I read with interest the recent article by Dan Fagan, titled, “Why not teach the Bible in public school literature class?” I would like to answer his question with a series of questions of my own.
First, which Bible would be taught? The Jewish Bible of 24 Hebrew “books”? The Catholic Bible with a 46-book Old Testament? The Protestant Bible of 39 books rearranged from the order in which they appear in the Jewish Hebrew Scriptures?
Second, which version (English translation) would be used? The Jerusalem Bible done by Catholic scholars? The King James Version dating to 1611 and done in antiquated dialect no longer used in modern speech and writing? The New American Standard Bible that purports to offer a literal translation? The New International Version done by conservative but not fundamentalist scholars?
Third, who would decide how the questions above would be answered and taught? A Catholic priest? A Jewish rabbi? A fundamentalist pastor with no theological or biblical language competency? A conservative Protestant with a strong College and Seminary education — in one school of theological thought?
Fourth, who would choose the teachers? Would principals select and hire members of their own faith? Would a bishop make the decision? And if so, a Catholic bishop or a Methodist?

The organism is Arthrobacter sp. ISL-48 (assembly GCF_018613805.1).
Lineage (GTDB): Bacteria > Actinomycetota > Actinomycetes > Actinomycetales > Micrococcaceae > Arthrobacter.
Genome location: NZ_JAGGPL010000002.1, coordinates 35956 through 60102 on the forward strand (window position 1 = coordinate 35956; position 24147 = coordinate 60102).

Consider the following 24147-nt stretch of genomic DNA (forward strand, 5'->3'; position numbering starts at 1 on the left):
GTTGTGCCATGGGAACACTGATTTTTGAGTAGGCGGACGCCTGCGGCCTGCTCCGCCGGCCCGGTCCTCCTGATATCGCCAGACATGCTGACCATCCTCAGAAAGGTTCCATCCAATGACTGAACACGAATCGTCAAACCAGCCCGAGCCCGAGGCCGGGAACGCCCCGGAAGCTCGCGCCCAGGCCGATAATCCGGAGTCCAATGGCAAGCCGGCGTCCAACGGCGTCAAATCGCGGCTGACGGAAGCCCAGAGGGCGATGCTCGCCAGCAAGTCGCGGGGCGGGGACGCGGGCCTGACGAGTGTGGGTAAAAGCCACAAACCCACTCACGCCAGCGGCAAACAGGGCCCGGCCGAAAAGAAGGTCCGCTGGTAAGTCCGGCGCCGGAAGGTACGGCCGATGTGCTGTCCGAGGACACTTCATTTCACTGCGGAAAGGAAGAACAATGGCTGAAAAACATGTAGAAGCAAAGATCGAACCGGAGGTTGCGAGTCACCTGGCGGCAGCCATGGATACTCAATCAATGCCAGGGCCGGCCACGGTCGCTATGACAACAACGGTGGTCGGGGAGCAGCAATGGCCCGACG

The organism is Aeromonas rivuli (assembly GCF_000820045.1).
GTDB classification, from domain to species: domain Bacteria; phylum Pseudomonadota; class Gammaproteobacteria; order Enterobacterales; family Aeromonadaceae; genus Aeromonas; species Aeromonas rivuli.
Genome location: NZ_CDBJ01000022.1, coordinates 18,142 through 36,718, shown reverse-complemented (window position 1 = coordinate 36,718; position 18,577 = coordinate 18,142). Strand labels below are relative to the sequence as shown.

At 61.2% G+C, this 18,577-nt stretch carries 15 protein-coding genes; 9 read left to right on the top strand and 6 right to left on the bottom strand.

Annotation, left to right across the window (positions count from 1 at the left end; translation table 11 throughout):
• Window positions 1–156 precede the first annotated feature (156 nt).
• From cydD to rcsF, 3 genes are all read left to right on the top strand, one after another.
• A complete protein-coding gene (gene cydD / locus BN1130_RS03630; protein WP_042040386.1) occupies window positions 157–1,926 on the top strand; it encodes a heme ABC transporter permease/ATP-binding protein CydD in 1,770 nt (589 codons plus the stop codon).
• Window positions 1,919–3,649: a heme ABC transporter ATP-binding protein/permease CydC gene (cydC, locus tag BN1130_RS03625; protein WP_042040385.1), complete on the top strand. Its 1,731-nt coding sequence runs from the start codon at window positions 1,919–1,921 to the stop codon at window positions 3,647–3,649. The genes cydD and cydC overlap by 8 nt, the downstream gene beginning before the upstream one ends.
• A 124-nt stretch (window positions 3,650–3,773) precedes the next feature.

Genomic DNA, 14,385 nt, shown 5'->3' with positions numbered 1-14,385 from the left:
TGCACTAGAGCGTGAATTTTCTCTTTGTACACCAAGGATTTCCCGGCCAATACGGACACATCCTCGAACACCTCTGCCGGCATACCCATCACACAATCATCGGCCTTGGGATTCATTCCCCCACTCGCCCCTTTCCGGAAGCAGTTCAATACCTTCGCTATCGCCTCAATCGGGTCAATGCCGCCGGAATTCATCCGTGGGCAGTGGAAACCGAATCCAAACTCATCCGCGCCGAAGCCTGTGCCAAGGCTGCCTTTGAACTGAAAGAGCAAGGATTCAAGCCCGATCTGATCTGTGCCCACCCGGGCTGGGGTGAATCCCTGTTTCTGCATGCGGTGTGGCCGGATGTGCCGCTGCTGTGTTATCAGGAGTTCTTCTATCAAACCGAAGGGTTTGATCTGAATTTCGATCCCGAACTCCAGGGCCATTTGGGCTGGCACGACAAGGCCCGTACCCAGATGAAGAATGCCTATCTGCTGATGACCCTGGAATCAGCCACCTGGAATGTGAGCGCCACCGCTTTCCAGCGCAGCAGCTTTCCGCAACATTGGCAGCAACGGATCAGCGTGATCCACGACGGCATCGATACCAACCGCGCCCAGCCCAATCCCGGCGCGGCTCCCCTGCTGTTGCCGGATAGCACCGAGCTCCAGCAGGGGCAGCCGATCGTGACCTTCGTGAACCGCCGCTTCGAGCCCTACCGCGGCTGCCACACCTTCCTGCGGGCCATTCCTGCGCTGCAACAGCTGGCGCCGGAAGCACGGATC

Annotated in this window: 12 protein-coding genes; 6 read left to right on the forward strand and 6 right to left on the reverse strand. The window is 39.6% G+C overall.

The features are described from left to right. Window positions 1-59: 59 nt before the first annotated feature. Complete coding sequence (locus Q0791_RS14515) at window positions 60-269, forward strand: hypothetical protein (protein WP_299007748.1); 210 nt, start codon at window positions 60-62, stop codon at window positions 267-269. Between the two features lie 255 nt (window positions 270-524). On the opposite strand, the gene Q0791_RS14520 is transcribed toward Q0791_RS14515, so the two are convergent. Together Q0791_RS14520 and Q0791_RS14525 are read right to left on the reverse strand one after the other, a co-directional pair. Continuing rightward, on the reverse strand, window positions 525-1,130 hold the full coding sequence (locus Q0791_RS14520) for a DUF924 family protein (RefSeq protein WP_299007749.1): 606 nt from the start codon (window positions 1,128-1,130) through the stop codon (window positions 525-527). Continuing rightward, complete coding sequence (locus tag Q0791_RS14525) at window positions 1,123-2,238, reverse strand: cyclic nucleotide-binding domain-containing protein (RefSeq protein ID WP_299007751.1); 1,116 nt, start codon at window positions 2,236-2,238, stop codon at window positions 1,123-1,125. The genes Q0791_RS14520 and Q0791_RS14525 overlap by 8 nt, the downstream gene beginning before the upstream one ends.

Yes, the Bible is the all-time best seller. And yes, it can and should be taught as part of public education. But since Fagan’s idea is to teach “the Bible as literature,” it absolutely should not be taught by persons who lack specific training and the skills to read and understand the original languages of the text. After all, we are talking about Hebrew (or Koine Greek) literature, not English literature. And an English version of a Latin version of a Greek translation of an Aramaic rendition of the Hebrew original is not the appropriate place to start teaching “the” Bible.
It is illegal to practice law or to perform neurosurgery without a license. Given the importance that Fagan attaches to the Bible, would he not agree that teachers of Bible should receive training equal to a law or medical degree? Properly trained instructors of Bible do not teach confessionally, and a teacher whose educational background in the Bible matches the chemistry teacher’s background in science is not a danger. But do schools have on staff instructors with such a background? I suspect that they do not, and I find it troubling that the only motivation Fagan attributes to opponents of teaching the Bible in public school is “fear they (students) may be converted to Christianity.” That, of course, indicates what he assumes might happen with some degree of regularity. But it also raises yet another question: Whose version of Christianity?